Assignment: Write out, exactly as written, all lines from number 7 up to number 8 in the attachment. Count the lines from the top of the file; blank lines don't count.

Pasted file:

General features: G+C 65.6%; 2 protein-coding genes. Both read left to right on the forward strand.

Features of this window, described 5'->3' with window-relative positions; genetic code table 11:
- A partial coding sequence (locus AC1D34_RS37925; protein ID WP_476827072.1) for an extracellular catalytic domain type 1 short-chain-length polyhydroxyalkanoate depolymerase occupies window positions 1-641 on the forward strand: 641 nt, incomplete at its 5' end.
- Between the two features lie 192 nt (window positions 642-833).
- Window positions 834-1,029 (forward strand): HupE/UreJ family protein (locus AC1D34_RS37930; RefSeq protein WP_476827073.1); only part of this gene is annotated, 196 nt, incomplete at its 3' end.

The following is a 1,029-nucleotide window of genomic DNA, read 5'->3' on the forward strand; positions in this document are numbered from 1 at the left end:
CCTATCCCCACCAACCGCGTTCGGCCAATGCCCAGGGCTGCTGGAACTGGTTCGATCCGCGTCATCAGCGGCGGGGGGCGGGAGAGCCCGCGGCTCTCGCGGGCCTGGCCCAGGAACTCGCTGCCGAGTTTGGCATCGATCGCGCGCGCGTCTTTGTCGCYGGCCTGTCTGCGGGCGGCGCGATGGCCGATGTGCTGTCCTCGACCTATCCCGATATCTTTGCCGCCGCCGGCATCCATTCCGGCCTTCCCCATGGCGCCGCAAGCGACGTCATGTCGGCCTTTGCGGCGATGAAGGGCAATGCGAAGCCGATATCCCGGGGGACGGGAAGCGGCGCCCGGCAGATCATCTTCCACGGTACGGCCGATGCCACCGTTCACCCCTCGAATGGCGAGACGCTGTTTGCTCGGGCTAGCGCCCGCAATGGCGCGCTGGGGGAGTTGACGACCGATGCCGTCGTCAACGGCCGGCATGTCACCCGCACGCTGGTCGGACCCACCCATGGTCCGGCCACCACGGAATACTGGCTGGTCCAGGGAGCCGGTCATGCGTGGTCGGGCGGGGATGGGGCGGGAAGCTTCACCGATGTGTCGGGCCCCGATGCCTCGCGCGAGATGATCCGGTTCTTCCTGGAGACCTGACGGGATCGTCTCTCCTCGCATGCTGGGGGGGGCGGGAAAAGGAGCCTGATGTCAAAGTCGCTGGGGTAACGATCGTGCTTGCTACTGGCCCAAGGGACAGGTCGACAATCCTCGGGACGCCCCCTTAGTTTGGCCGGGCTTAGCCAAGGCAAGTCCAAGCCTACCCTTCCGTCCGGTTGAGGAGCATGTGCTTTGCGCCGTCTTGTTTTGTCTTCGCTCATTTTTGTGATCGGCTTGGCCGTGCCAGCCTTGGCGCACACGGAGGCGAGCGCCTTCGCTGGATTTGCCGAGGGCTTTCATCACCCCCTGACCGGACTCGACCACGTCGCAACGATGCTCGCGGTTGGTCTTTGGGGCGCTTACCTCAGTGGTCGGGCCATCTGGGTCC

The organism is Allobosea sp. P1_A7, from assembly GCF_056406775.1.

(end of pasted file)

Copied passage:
CCTATCCCCACCAACCGCGTTCGGCCAATGCCCAGGGCTGCTGGAACTGGTTCGATCCGCGTCATCAGCGGCGGGGGGCGGGAGAGCCCGCGGCTCTCGCGGGCCTGGCCCAGGAACTCGCTGCCGAGTTTGGCATCGATCGCGCGCGCGTCTTTGTCGCYGGCCTGTCTGCGGGCGGCGCGATGGCCGATGTGCTGTCCTCGACCTATCCCGATATCTTTGCCGCCGCCGGCATCCATTCCGGCCTTCCCCATGGCGCCGCAAGCGACGTCATGTCGGCCTTTGCGGCGATGAAGGGCAATGCGAAGCCGATATCCCGGGGGACGGGAAGCGGCGCCCGGCAGATCATCTTCCACGGTACGGCCGATGCCACCGTTCACCCCTCGAATGGCGAGACGCTGTTTGCTCGGGCTAGCGCCCGCAATGGCGCGCTGGGGGAGTTGACGACCGATGCCGTCGTCAACGGCCGGCATGTCACCCGCACGCTGGTCGGACCCACCCATGGTCCGGCCACCACGGAATACTGGCTGGTCCAGGGAGCCGGTCATGCGTGGTCGGGCGGGGATGGGGCGGGAAGCTTCACCGATGTGTCGGGCCCCGATGCCTCGCGCGAGATGATCCGGTTCTTCCTGGAGACCTGACGGGATCGTCTCTCCTCGCATGCTGGGGGGGGCGGGAAAAGGAGCCTGATGTCAAAGTCGCTGGGGTAACGATCGTGCTTGCTACTGGCCCAAGGGACAGGTCGACAATCCTCGGGACGCCCCCTTAGTTTGGCCGGGCTTAGCCAAGGCAAGTCCAAGCCTACCCTTCCGTCCGGTTGAGGAGCATGTGCTTTGCGCCGTCTTGTTTTGTCTTCGCTCATTTTTGTGATCGGCTTGGCCGTGCCAGCCTTGGCGCACACGGAGGCGAGCGCCTTCGCTGGATTTGCCGAGGGCTTTCATCACCCCCTGACCGGACTCGACCACGTCGCAACGATGCTCGCGGTTGGTCTTTGGGGCGCTTACCTCAGTGGTCGGGCCATCTGGGTCC

The organism is Allobosea sp. P1_A7, from assembly GCF_056406775.1.